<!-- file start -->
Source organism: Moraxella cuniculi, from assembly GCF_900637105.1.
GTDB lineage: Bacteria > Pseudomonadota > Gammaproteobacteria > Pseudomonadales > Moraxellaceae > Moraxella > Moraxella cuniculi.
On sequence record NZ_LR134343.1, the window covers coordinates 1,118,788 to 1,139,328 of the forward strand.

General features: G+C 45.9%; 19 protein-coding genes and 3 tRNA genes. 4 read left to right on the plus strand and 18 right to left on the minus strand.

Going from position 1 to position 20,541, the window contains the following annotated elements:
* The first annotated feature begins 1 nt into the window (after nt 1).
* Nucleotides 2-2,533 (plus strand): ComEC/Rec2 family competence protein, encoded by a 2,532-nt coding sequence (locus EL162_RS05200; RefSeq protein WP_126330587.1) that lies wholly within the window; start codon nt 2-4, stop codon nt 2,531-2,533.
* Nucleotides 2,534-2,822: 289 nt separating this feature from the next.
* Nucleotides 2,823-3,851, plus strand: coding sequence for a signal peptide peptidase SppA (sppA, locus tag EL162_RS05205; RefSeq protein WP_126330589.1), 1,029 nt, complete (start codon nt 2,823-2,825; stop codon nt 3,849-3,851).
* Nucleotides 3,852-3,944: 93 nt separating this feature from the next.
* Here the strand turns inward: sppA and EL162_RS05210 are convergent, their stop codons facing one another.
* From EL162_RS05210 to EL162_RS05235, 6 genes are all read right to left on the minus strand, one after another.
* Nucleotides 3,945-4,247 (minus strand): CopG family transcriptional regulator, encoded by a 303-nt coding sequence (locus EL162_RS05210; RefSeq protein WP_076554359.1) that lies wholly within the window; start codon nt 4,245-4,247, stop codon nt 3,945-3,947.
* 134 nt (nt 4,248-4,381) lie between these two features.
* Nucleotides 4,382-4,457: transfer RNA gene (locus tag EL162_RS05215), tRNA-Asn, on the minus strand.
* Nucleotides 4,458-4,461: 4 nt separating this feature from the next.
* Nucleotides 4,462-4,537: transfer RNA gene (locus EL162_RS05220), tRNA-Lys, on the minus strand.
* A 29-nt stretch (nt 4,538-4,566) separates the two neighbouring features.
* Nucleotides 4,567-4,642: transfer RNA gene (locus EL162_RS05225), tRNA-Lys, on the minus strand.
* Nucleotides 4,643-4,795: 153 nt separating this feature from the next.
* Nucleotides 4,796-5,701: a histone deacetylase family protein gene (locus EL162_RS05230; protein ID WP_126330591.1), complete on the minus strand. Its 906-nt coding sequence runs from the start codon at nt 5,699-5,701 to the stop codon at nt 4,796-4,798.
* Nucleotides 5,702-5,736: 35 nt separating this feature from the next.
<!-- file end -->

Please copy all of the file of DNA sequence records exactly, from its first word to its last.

Source organism: Moraxella cuniculi, from assembly GCF_900637105.1.
GTDB lineage: Bacteria > Pseudomonadota > Gammaproteobacteria > Pseudomonadales > Moraxellaceae > Moraxella > Moraxella cuniculi.
On sequence record NZ_LR134343.1, the window covers coordinates 1,118,788 to 1,139,328 of the forward strand.

General features: G+C 45.9%; 19 protein-coding genes and 3 tRNA genes. 4 read left to right on the plus strand and 18 right to left on the minus strand.

Going from position 1 to position 20,541, the window contains the following annotated elements:
* The first annotated feature begins 1 nt into the window (after nt 1).
* Nucleotides 2-2,533 (plus strand): ComEC/Rec2 family competence protein, encoded by a 2,532-nt coding sequence (locus EL162_RS05200; RefSeq protein WP_126330587.1) that lies wholly within the window; start codon nt 2-4, stop codon nt 2,531-2,533.
* Nucleotides 2,534-2,822: 289 nt separating this feature from the next.
* Nucleotides 2,823-3,851, plus strand: coding sequence for a signal peptide peptidase SppA (sppA, locus tag EL162_RS05205; RefSeq protein WP_126330589.1), 1,029 nt, complete (start codon nt 2,823-2,825; stop codon nt 3,849-3,851).
* Nucleotides 3,852-3,944: 93 nt separating this feature from the next.
* Here the strand turns inward: sppA and EL162_RS05210 are convergent, their stop codons facing one another.
* From EL162_RS05210 to EL162_RS05235, 6 genes are all read right to left on the minus strand, one after another.
* Nucleotides 3,945-4,247 (minus strand): CopG family transcriptional regulator, encoded by a 303-nt coding sequence (locus EL162_RS05210; RefSeq protein WP_076554359.1) that lies wholly within the window; start codon nt 4,245-4,247, stop codon nt 3,945-3,947.
* 134 nt (nt 4,248-4,381) lie between these two features.
* Nucleotides 4,382-4,457: transfer RNA gene (locus tag EL162_RS05215), tRNA-Asn, on the minus strand.
* Nucleotides 4,458-4,461: 4 nt separating this feature from the next.
* Nucleotides 4,462-4,537: transfer RNA gene (locus EL162_RS05220), tRNA-Lys, on the minus strand.
* A 29-nt stretch (nt 4,538-4,566) separates the two neighbouring features.
* Nucleotides 4,567-4,642: transfer RNA gene (locus EL162_RS05225), tRNA-Lys, on the minus strand.
* Nucleotides 4,643-4,795: 153 nt separating this feature from the next.
* Nucleotides 4,796-5,701: a histone deacetylase family protein gene (locus EL162_RS05230; protein ID WP_126330591.1), complete on the minus strand. Its 906-nt coding sequence runs from the start codon at nt 5,699-5,701 to the stop codon at nt 4,796-4,798.
* Nucleotides 5,702-5,736: 35 nt separating this feature from the next.